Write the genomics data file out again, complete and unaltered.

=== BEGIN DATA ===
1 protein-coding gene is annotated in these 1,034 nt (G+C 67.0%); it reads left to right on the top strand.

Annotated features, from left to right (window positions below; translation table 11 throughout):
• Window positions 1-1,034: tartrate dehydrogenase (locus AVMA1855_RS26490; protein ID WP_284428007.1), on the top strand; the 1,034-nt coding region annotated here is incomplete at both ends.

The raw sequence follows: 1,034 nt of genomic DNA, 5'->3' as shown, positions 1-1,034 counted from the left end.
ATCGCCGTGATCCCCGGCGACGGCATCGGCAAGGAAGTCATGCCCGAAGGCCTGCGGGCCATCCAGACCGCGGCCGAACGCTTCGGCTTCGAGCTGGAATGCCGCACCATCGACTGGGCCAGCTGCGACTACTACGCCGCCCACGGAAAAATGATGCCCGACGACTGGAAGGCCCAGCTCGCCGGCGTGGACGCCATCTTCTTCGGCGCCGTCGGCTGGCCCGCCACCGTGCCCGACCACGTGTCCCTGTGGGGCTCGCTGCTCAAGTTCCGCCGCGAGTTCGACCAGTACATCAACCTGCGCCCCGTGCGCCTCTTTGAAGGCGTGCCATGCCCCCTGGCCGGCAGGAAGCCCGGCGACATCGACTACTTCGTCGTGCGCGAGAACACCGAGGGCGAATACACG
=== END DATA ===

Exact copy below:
1 protein-coding gene is annotated in these 1,034 nt (G+C 67.0%); it reads left to right on the top strand.

Annotated features, from left to right (window positions below; translation table 11 throughout):
• Window positions 1-1,034: tartrate dehydrogenase (locus AVMA1855_RS26490; protein ID WP_284428007.1), on the top strand; the 1,034-nt coding region annotated here is incomplete at both ends.

The raw sequence follows: 1,034 nt of genomic DNA, 5'->3' as shown, positions 1-1,034 counted from the left end.
ATCGCCGTGATCCCCGGCGACGGCATCGGCAAGGAAGTCATGCCCGAAGGCCTGCGGGCCATCCAGACCGCGGCCGAACGCTTCGGCTTCGAGCTGGAATGCCGCACCATCGACTGGGCCAGCTGCGACTACTACGCCGCCCACGGAAAAATGATGCCCGACGACTGGAAGGCCCAGCTCGCCGGCGTGGACGCCATCTTCTTCGGCGCCGTCGGCTGGCCCGCCACCGTGCCCGACCACGTGTCCCTGTGGGGCTCGCTGCTCAAGTTCCGCCGCGAGTTCGACCAGTACATCAACCTGCGCCCCGTGCGCCTCTTTGAAGGCGTGCCATGCCCCCTGGCCGGCAGGAAGCCCGGCGACATCGACTACTTCGTCGTGCGCGAGAACACCGAGGGCGAATACACG